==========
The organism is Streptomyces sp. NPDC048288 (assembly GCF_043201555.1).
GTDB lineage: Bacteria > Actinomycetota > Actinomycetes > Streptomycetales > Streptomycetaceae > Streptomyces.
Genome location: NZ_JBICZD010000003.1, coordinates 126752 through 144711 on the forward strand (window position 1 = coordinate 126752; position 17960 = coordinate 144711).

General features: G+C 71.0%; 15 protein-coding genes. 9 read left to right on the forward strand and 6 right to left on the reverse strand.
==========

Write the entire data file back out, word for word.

The organism is Streptomyces sp. NPDC048288 (assembly GCF_043201555.1).
GTDB lineage: Bacteria > Actinomycetota > Actinomycetes > Streptomycetales > Streptomycetaceae > Streptomyces.
Genome location: NZ_JBICZD010000003.1, coordinates 126752 through 144711 on the forward strand (window position 1 = coordinate 126752; position 17960 = coordinate 144711).

General features: G+C 71.0%; 15 protein-coding genes. 9 read left to right on the forward strand and 6 right to left on the reverse strand.